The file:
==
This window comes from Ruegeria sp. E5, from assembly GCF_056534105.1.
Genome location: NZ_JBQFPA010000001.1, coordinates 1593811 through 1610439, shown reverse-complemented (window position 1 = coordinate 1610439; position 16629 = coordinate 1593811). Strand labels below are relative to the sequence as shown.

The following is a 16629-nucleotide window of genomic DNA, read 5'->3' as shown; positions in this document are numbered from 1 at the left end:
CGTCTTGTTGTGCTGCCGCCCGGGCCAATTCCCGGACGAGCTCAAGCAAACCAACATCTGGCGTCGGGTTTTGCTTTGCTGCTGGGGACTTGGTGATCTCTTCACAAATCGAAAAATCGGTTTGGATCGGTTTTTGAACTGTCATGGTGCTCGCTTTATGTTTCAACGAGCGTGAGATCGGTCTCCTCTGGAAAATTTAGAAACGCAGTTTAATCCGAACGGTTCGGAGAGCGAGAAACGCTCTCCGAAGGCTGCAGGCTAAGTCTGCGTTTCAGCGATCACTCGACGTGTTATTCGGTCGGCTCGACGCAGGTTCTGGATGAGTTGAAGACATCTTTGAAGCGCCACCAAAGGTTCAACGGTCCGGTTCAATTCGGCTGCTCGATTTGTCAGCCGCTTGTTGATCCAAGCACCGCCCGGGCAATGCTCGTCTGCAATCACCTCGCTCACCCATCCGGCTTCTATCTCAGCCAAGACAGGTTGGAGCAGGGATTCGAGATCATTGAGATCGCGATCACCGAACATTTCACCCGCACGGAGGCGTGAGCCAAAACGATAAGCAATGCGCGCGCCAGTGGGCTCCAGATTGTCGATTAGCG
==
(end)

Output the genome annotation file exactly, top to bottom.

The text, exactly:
This window comes from Ruegeria sp. E5, from assembly GCF_056534105.1.
Genome location: NZ_JBQFPA010000001.1, coordinates 1593811 through 1610439, shown reverse-complemented (window position 1 = coordinate 1610439; position 16629 = coordinate 1593811). Strand labels below are relative to the sequence as shown.

The following is a 16629-nucleotide window of genomic DNA, read 5'->3' as shown; positions in this document are numbered from 1 at the left end:
CGTCTTGTTGTGCTGCCGCCCGGGCCAATTCCCGGACGAGCTCAAGCAAACCAACATCTGGCGTCGGGTTTTGCTTTGCTGCTGGGGACTTGGTGATCTCTTCACAAATCGAAAAATCGGTTTGGATCGGTTTTTGAACTGTCATGGTGCTCGCTTTATGTTTCAACGAGCGTGAGATCGGTCTCCTCTGGAAAATTTAGAAACGCAGTTTAATCCGAACGGTTCGGAGAGCGAGAAACGCTCTCCGAAGGCTGCAGGCTAAGTCTGCGTTTCAGCGATCACTCGACGTGTTATTCGGTCGGCTCGACGCAGGTTCTGGATGAGTTGAAGACATCTTTGAAGCGCCACCAAAGGTTCAACGGTCCGGTTCAATTCGGCTGCTCGATTTGTCAGCCGCTTGTTGATCCAAGCACCGCCCGGGCAATGCTCGTCTGCAATCACCTCGCTCACCCATCCGGCTTCTATCTCAGCCAAGACAGGTTGGAGCAGGGATTCGAGATCATTGAGATCGCGATCACCGAACATTTCACCCGCACGGAGGCGTGAGCCAAAACGATAAGCAATGCGCGCGCCAGTGGGCTCCAGATTGTCGATTAGCG